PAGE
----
Thai military seizes power, suspends constitution
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Thailand’s army chief announced a coup d’état on Thursday, declaring that it was “necessary” to restore stability and order after six months of political deadlock and turmoil.
In a televised statement, General Prayuth Chan-ocha announced that a military commission, which imposed martial law on Tuesday, would now take control of the country’s administration.
“In order for the situation to return to normal quickly and for society to love and be at peace again ... and to reform the political, economic and social structure, the military needs to take control of power,” Prayuth said.
An army spokesman later said it had dissolved the country’s caretaker government and suspended the constitution, but that the Senate would remain in place.
A curfew was declared from 10 p.m. until 5 a.m. and the army ordered all television and radio stations in the country to cease normal programming and only broadcast army material.
It also said it had ordered former prime minister Yingluck Shinawatra and three other relatives of controversial billionaire-turned-politician Thaksin Shinawatra to report to military authorities on Friday.
That followed an earlier request for ministers in Thailand's now-deposed government, including acting Prime Minister Niwatthamrong Boonsongphaisan, to report to the armed forces.
The pivotal developments came after Prayuth declared martial law on Tuesday in what he called a bid to resolve the crisis and a day later summoned the country’s rival political leaders for face-to-face talks. But after two days of negotiations, the meeting failed to break the impasse.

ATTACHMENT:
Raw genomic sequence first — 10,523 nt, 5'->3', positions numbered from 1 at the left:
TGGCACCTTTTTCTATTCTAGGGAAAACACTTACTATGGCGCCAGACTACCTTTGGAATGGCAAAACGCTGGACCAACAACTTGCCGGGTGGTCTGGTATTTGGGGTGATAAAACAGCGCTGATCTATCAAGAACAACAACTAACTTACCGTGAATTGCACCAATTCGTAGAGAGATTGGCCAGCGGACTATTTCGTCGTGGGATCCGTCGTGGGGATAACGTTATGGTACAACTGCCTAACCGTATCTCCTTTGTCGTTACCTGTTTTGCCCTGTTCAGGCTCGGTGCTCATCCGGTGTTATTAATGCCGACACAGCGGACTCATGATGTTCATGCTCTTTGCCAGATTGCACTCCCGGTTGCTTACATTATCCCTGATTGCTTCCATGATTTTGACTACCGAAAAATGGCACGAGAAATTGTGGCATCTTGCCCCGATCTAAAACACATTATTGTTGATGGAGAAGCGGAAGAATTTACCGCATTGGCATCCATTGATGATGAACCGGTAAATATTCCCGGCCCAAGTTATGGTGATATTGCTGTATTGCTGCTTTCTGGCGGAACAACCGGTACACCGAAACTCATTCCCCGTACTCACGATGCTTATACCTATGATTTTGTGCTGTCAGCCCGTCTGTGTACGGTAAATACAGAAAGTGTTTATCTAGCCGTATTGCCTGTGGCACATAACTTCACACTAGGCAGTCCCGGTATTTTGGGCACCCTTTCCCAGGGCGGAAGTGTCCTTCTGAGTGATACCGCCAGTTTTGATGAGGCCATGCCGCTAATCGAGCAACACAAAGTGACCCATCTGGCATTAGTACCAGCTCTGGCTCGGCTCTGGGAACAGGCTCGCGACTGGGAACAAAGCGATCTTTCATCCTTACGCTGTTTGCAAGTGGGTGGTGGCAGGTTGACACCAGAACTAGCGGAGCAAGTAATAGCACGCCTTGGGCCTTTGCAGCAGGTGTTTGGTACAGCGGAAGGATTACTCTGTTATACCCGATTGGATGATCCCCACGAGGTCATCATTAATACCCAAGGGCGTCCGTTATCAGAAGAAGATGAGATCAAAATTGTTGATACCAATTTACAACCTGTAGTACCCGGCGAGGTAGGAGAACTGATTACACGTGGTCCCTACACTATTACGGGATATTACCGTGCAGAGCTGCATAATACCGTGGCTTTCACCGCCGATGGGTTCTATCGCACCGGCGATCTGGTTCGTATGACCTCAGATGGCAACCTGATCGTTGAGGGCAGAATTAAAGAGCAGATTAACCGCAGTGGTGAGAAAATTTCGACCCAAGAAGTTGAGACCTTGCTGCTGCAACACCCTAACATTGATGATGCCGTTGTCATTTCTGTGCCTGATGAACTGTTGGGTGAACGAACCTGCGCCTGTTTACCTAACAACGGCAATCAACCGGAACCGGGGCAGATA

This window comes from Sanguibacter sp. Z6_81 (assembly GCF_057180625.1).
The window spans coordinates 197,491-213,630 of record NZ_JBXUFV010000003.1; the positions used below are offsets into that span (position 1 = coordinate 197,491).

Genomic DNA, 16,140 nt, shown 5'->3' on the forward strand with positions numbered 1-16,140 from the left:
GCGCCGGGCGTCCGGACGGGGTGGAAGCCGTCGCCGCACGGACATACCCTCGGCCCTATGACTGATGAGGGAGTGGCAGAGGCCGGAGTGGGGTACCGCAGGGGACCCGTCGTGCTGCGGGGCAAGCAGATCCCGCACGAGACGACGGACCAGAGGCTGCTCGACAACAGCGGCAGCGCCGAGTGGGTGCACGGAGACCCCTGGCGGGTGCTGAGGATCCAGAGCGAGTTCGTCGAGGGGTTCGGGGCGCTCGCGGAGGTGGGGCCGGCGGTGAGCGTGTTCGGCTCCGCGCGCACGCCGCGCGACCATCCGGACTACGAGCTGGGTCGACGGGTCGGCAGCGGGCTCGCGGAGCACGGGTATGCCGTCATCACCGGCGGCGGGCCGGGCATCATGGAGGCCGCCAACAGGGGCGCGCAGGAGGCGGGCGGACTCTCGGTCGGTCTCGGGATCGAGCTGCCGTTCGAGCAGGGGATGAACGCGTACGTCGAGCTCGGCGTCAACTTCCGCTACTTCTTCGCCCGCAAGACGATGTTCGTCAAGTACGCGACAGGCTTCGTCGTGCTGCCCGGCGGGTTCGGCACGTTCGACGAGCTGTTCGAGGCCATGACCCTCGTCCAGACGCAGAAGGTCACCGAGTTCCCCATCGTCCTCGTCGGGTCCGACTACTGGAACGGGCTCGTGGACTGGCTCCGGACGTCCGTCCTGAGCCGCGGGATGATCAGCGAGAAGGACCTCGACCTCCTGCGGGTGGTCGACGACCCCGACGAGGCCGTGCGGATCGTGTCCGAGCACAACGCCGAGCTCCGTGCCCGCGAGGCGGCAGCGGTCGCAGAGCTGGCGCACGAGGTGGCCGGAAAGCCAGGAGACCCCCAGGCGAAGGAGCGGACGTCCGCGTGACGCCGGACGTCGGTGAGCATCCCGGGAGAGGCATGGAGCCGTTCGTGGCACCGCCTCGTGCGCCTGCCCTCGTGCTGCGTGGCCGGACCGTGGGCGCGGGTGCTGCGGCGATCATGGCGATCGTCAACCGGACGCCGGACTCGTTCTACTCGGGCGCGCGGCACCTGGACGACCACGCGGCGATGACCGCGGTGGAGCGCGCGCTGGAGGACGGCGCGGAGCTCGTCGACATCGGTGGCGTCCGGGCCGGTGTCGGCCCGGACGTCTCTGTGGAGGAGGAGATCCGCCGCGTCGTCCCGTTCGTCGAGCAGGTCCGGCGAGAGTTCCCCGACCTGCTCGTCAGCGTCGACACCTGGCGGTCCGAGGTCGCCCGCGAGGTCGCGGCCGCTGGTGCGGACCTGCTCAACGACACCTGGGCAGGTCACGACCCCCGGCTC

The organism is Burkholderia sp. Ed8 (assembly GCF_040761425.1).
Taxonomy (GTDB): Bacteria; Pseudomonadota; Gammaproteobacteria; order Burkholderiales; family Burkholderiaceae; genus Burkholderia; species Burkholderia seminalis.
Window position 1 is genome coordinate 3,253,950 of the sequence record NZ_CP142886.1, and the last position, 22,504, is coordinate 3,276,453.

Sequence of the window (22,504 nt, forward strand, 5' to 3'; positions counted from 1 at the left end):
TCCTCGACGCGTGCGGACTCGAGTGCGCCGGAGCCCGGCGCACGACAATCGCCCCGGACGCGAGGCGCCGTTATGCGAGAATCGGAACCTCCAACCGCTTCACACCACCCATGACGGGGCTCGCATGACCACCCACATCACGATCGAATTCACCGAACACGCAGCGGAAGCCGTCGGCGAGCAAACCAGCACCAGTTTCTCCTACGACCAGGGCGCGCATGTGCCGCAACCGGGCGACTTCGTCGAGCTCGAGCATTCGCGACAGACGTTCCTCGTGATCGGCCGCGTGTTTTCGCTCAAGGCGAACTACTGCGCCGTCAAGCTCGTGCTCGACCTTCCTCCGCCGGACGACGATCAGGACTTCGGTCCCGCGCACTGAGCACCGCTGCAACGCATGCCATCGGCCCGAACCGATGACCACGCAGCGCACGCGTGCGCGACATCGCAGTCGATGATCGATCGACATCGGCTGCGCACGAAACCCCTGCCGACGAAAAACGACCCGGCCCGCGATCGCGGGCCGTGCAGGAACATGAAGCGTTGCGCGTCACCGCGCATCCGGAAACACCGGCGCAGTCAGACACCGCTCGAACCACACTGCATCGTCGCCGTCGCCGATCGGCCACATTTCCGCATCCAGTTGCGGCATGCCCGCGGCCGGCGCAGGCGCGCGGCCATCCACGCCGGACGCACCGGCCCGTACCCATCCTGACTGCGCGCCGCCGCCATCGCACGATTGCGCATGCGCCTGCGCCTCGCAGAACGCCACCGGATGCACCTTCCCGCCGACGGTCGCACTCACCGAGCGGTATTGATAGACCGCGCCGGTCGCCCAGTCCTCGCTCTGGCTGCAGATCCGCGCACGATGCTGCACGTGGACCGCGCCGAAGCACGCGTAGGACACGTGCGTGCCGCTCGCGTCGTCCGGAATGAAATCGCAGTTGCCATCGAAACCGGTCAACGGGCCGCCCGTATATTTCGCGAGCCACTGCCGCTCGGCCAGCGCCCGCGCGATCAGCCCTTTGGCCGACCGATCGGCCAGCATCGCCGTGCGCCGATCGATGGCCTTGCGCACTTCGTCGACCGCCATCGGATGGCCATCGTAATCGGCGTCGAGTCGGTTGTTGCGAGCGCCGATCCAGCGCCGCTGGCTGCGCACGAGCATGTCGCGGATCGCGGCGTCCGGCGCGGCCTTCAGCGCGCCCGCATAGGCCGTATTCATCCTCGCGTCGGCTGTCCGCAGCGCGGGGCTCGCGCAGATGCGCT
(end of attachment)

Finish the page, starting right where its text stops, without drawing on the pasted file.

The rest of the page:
Shortly before the announcement was made, armed soldiers in military vehicles surrounded the military facility where the politicians were meeting, apparently to block those inside from leaving.
Many of the country’s highest-profile figures were summoned for the talks. They included the acting prime minister – who sent four Cabinet ministers in his place - and anti-government protest leader Suthep Thaugsuban, as well as Suthep’s rival from the pro-government group, Jatuporn Prompan. Reporters at the meeting said Suthep and Jatuporn were escorted out by soldiers.
A government official, Paradorn Pattanathabutr, contacted shortly after the announcement said that the four ministers attending the meeting were still being held by the military.
“The rest of us who are outside are still fine and in safe places. However, the situation is very worrying. We have to monitor it closely and don’t know what else can happen,” he said.
Protesters ordered to disperse
Thailand has been gripped by bouts of political instability for more than seven years.
The latest round of unrest started in November, when demonstrators took to the streets to try to force Yingluck to step down.
They accused her of being a proxy for her brother, former Prime Minister Thaksin, who was ousted in a 2006 military coup and now lives in self-imposed exile to avoid a jail sentence on a corruption conviction.
Yingluck was forced to step down as premier by a court two weeks ago, but her caretaker government had remained nominally in power.
Thaksin supporters, known as “red shirts”, have staged protests of their own with regular clashes erupting between the rival groups.
The army on Thursday ordered rival protest camps to break up and soldiers fired into the air to disperse thousands of pro-government activists gathered in Bangkok’s western outskirts, a spokesman for the group said.
The military detained at least one activist leader, said the spokesman, Thanawut Wichaidit.
A Reuters witness later said the protesters were leaving peacefully. Earlier, their leader, Prompan, said they would continue their rally despite the coup and the order to disperse.
The Thai army has a long history of intervening in politics – there have been 18 previous successful or attempted coups since the country became a constitutional monarchy in 1932, most recently when Thaksin was deposed in 2006.
Twenty-eight people have been killed and 700 injured since this latest chapter in the power struggle between Thaksin and the royalist elite flared up late last year.
(FRANCE 24 with AP, REUTERS)